Coming to know God through faith in Jesus Christ–having a real, vibrant and loving relationship with him is the only thing that can truly satisfy us. As we worship him, we commune with him and our soul’s thirst is fully satiated in him.
No matter how much we are aching inside, no matter how voracious our thirst for God’s love is, he is much greater and his supply is much more abundant than we can possibly imagine. He actually pleads with us to come and drink his presence, his Spirit, his love. In the final chapter of the Bible, we read:
“Then the angel showed me the river of the water of life, as clear as crystal, flowing from the throne of God and of the Lamb [Jesus] down the middle of the great street of the city [heaven]…The Spirit and the bride say, ‘Come!’ And let him who hears say, ‘Come!’ Whoever is thirsty, let him come; and whoever wishes, let him take the free gift of the water of life.” (Revelation 22:1-2, 17)
In our little, human minds we have a way of belittling God and limiting his infinite power. We forget that he spoke the entire Universe into existence (how many light years across is that, again?) (Genesis 1) and that he continues to sustain everything in the Universe today (Hebrews 1:2-3) (so, what’s on your to-do list?) He knows how many hairs are on our heads (Luke 12:7) and he knows every one of our thoughts before we think them (Psalm 139:2).
In my painting, I wanted to capture something of the “bigness” of God, that he is far huger than what we often imagine him to be. I also wanted to capture the overflowing abundance of God, that his supply is more than we can possibly imagine.
“Now to him who is able to do immeasurably more than all we ask or imagine, according to his power that is at work within us, to him be glory in the church and in Christ Jesus throughout all generations, for ever and ever! Amen.” (Ephesians 3:20-21)
God is not just a little, intermittent stream. He is an overflowing, powerful torrent of living water! He totally overwhelms us with his love, his eternal life, his Spirit, his provision, his presence. We can not only be filled and satiated but also flooded and overflowing with him!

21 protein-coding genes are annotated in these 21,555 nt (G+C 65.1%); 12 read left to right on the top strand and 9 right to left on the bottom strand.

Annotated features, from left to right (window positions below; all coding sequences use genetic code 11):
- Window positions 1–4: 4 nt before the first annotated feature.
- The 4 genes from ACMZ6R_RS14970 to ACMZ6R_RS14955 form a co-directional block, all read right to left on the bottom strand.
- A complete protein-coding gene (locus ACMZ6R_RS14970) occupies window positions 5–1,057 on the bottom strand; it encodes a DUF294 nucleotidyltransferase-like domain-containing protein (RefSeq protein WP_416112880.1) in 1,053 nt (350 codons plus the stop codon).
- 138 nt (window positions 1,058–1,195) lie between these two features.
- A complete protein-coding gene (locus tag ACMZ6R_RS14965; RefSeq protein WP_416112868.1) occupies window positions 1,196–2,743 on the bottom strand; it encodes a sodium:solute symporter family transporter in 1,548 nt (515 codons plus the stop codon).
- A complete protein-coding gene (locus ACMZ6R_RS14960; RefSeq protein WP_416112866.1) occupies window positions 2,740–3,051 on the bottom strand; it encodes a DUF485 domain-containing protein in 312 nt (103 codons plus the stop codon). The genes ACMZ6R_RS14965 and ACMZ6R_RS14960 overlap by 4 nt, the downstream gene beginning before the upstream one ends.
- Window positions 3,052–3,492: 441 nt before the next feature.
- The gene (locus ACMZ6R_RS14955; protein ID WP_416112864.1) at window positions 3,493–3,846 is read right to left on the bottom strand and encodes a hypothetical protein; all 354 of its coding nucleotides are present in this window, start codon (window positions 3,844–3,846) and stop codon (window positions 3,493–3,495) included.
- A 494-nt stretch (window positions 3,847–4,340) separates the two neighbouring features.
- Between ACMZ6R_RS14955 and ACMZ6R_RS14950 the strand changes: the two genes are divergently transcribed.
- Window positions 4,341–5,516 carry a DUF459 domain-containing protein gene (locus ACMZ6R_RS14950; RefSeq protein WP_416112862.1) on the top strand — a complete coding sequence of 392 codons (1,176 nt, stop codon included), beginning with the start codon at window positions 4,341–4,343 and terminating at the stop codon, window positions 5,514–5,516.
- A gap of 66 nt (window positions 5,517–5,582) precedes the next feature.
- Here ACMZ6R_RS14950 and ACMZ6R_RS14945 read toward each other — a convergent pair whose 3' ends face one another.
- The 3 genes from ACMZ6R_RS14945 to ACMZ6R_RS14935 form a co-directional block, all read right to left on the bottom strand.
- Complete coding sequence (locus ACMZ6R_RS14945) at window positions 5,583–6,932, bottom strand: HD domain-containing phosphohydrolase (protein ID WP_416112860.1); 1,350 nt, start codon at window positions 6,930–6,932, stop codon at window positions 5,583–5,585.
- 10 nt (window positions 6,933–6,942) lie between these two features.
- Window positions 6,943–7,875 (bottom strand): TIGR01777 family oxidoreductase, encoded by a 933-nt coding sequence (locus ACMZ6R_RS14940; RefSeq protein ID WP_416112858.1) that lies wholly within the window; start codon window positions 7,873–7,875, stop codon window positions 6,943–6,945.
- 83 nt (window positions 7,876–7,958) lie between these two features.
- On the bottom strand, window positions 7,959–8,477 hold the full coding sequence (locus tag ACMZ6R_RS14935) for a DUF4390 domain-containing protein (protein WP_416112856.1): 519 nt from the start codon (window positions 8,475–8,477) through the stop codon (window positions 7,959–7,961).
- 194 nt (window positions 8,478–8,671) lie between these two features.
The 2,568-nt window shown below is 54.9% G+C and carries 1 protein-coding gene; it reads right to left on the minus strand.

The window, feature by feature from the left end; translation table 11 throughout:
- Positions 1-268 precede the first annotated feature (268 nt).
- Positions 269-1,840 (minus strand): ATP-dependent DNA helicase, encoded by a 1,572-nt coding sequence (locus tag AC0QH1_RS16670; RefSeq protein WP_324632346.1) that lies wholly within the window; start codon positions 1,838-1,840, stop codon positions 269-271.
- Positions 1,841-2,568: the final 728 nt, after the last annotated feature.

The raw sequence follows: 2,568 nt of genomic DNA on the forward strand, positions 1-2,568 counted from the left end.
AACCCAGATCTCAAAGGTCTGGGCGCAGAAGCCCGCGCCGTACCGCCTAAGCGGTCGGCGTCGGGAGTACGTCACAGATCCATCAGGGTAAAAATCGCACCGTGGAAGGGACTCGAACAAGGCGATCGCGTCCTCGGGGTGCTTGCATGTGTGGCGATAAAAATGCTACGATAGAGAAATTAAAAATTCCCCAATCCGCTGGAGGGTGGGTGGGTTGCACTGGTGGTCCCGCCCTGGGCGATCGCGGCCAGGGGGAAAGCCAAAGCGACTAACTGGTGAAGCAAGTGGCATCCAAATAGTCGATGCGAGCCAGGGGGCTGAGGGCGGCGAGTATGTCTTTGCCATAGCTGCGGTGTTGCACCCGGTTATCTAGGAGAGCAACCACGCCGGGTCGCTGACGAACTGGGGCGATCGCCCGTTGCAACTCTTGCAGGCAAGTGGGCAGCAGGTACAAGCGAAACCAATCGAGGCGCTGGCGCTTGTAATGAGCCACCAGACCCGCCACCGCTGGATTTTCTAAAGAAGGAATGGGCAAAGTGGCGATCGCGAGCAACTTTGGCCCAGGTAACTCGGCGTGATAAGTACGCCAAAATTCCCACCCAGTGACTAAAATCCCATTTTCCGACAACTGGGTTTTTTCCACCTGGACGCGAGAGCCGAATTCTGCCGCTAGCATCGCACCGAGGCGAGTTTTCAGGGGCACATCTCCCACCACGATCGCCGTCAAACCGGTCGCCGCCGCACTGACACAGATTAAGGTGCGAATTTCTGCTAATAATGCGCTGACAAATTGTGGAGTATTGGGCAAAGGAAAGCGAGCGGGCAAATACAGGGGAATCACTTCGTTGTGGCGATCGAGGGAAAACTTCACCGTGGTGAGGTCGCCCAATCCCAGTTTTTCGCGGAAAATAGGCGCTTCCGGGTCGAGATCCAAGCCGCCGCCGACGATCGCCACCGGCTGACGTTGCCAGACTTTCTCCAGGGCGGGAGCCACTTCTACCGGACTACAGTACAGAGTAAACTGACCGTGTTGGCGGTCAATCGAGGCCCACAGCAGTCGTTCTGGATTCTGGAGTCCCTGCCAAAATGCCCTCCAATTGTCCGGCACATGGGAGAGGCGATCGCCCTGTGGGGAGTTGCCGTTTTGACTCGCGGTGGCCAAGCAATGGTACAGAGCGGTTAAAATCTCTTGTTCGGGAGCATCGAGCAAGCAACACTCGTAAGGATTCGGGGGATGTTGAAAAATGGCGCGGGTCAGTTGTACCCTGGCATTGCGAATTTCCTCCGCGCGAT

“Jesus answered, ‘Everyone who drinks this water will be thirsty again, but whoever drinks the water I give him will never thirst. Indeed, the water I give him will become in him a spring of water welling up to eternal life.'” (John 4:13-14)
Aside from the several Scriptures I already mentioned, here are a few more Scriptures I was referencing through this piece of artwork:
“Jesus stood and said in a loud voice, ‘If anyone is thirsty, let him come to me and drink. Whoever believes in me, as the Scripture has said, streams of living water fill flow from within him.’ By this he meant the Spirit, whom those who believed in him were later to receive…” (John 7:37-39)
“Blessed is the man who does not walk in the counsel of the wicked or stand in the way of sinners or sit in the seat of mockers. But his delight is in the law of the LORD, and on his law he meditates day and night. He is like a tree planted by streams of water, which yields its fruit in season and whose leaf does not wither. Whatever he does prospers.” (Psalm 1:1-3)
“‘But blessed is the man who trusts in the LORD, whose confidence is in him. He will be like a tree planted by the water that sends out its roots by the stream. It does not fear when heat comes; its leaves are always green. It has no worries in a year of drought and never fails to bear fruit.'” (Jeremiah 17:7-8)
“In that day–‘Sing about a fruitful vineyard: I, the LORD, watch over it; I water it continually. I guard it day and night so that no one may harm it.” (Isaiah 27:2-3)
“‘Come, all you who are thirsty, come to the waters; and you who have no money, come, buy and eat! Come, buy wine and milk without money and without cost. why spend money on what is not bread and your labor on what does not satisfy? Listen, listen to me, and eat what is good, and your soul will delight in the richest of fare. Give ear and come to me; hear me, that your soul may live. I will make an everlasting covenant with you, my faithful love promised to David…Seek the LORD while he may be found; call on him while he is near. Let the wicked forsake his way and the evil man his thoughts. Let him turn to the LORD, and he will have mercy on him, and to our God, for he will freely pardon.” (Isaiah 55:1-3, 6-7)